In both of these scenarios mutations can be associated with the disease as a whole, but very rarely is the phenotype mapped 1:1 with the mutation; this is one of the major difficulties of molecular pathology. Each of these mutations are generally rare (the examples of CF and sickle cell anaemia are more common in certain populations for other interesting reasons that cannot be explained here), so what about the 10 million or so common variants we all carry around with us?

There are a number of different mutations that are so common within the human gene pool (or any species gene pool for that matter) that they are instead referred to as polymorphisms (meaning many bodies). Some of these have an effect on protein function and thus the observed physiological phenotype, whilst others may affect the regulation of a gene. Importantly some of these may have no function at all, a fine example of truly neutral mutations.

From ref[2]

The diagram above illustrates the link between how common a variant is and how large the effect it has on the phenotype, called its penetrance. Mutations that have a high penetrance are those that cause Mendelian diseases like sickle cell anaemia and cystic fibrosis. If a mutation does not cause a trait to be expressed and only influences it modestly then we say it has an incomplete, or lower, penetrance.

Enter the Post-Genomics Era

In recent years a hypothesis was developed within human genetics research that perhaps it would be possible to investigate the genetic component of complex characteristics, polygenic traits that are the summation of multiple interacting genetic variants all with small individual influences on the trait of interest. This trait may be a continuous trait such as adult height, or intelligence, or it may be a binary outcome such as the occurrence of a disease such as cancer or type-2 diabetes (called adult-onset diabetes). Thanks to technological advances the tool used to investigate this hypothesis is called the genome-wide association study; the aim being to investigate as much of the genome at once to try and capture any potential influence on the trait of interest.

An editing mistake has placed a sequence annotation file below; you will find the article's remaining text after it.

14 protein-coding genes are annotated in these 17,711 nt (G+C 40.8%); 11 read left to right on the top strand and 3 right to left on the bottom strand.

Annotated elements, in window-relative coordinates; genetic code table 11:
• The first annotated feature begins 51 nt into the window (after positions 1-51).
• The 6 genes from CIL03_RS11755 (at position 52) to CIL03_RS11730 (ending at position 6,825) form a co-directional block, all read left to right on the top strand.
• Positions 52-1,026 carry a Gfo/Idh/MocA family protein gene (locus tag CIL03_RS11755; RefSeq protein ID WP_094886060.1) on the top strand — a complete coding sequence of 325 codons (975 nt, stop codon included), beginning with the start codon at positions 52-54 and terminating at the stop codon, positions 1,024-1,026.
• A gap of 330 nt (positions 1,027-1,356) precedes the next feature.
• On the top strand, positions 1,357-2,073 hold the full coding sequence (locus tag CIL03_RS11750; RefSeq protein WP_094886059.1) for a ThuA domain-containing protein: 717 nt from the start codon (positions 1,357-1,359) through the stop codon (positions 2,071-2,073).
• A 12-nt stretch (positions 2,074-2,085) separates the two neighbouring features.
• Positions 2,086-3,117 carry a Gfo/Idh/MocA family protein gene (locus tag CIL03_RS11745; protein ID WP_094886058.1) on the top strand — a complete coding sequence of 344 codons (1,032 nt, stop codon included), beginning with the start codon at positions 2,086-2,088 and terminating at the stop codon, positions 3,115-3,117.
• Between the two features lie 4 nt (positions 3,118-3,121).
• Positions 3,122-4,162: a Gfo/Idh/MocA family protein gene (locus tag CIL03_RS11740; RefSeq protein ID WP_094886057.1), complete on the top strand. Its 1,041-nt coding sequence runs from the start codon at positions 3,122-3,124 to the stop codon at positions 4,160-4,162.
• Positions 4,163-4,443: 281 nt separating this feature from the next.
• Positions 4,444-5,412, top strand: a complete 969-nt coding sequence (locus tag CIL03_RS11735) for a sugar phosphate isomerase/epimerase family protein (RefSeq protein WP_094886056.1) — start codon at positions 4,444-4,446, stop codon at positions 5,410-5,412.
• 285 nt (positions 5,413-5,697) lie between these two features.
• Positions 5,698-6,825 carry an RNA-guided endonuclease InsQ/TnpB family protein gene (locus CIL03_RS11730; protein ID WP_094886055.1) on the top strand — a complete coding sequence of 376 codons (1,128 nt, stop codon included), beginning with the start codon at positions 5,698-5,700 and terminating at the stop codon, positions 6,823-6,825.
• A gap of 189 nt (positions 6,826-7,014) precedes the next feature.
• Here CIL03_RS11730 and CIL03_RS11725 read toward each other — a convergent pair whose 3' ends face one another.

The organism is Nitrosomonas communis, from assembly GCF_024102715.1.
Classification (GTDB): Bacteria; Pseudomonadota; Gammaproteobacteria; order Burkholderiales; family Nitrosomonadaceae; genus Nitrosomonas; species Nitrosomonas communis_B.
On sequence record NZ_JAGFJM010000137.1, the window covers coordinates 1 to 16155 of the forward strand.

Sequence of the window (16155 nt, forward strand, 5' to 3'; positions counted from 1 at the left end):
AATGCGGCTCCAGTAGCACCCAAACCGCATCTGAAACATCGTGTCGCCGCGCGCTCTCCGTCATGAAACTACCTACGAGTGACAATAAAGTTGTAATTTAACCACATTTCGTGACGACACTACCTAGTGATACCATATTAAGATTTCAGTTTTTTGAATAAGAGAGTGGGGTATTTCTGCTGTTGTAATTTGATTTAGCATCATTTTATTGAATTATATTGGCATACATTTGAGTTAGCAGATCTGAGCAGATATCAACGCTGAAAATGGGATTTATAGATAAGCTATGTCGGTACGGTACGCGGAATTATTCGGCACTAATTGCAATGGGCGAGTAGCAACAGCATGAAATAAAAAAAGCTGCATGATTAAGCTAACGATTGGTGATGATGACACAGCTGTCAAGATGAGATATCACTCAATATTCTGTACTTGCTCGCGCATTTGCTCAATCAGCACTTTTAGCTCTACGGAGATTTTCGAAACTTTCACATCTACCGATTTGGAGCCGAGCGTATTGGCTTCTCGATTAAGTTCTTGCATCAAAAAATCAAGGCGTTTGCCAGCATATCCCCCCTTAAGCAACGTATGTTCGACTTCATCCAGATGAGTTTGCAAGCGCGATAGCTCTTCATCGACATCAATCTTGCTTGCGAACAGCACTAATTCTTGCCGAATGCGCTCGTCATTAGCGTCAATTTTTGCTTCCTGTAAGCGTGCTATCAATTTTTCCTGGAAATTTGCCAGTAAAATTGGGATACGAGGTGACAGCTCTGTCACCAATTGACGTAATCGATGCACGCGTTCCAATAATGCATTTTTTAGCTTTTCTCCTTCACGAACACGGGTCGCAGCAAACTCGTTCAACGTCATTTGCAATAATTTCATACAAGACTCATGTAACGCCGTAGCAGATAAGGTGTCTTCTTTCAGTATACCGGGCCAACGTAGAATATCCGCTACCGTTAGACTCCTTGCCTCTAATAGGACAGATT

Thousands of these genome wide studies have been performed in the last 5 years or so attempting to discover the genetic component of a wide range of diseases and characteristics. The result has been a mountain of associated genetic variants, with very little functional consequence to compare them to. It is though that partly this may be due to type I errors, false positive results. An alternative, more...biological explanation, is that because each variant has such a small impact on the trait or disease that changes in the way they are classified will be able to highlight clearer associations.

Another major issue with this common disease-common variant hypothesis is that very little of the variation between individuals can be explained with these genetic variants alone. Some have suggested that perhaps they have very little role to play - cue the Nature vs Nurture debate. Importantly it is how our environments and genomes interact that modulates any influence either may have on the outcome of a particular characteristic.

Anything for a quick buck?

No discovery would be complete without someone trying to make a quick buck or two from it. Genetics research is no different and in recent years several companies have sprung up that will offer you a read out of parts of your genome for the modest sum of $500. These companies copped a lot of flak recently from the FDA, not because of the potential problems with interpreting the results of the tests they sell, but that they are associated with diseases and thus come under the guise of medical diagnostics which require strict FDA regulation, i.e. the FDA wanted to police them so they attempted to use the flimsiest possible reason for classifying them as diagnostic tools. As a result these direct to consumer genetic tests have had a bit of a rocky infanthood for political, not scientific, reasons.

What about the scientific reasons?